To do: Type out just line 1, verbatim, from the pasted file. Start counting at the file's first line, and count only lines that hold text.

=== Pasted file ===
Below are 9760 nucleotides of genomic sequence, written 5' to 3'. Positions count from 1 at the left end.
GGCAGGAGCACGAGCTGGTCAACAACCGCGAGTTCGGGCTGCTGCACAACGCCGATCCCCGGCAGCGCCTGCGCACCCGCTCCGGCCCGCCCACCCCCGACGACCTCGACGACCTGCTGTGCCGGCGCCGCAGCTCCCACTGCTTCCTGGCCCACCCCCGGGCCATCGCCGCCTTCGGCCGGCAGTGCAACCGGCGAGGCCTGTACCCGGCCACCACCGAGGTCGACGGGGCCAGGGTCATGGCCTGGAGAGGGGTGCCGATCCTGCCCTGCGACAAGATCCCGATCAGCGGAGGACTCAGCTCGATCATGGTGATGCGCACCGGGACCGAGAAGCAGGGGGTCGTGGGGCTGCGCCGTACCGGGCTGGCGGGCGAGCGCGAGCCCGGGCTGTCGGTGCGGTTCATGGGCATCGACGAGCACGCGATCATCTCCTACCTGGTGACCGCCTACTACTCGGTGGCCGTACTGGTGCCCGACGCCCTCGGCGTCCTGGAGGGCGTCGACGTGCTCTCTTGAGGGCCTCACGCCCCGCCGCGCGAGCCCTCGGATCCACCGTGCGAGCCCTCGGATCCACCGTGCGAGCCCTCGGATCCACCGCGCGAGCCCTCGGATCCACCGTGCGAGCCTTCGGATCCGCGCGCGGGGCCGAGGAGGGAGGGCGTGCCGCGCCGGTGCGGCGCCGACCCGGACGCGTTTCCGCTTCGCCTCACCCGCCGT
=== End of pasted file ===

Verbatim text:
Below are 9760 nucleotides of genomic sequence, written 5' to 3'. Positions count from 1 at the left end.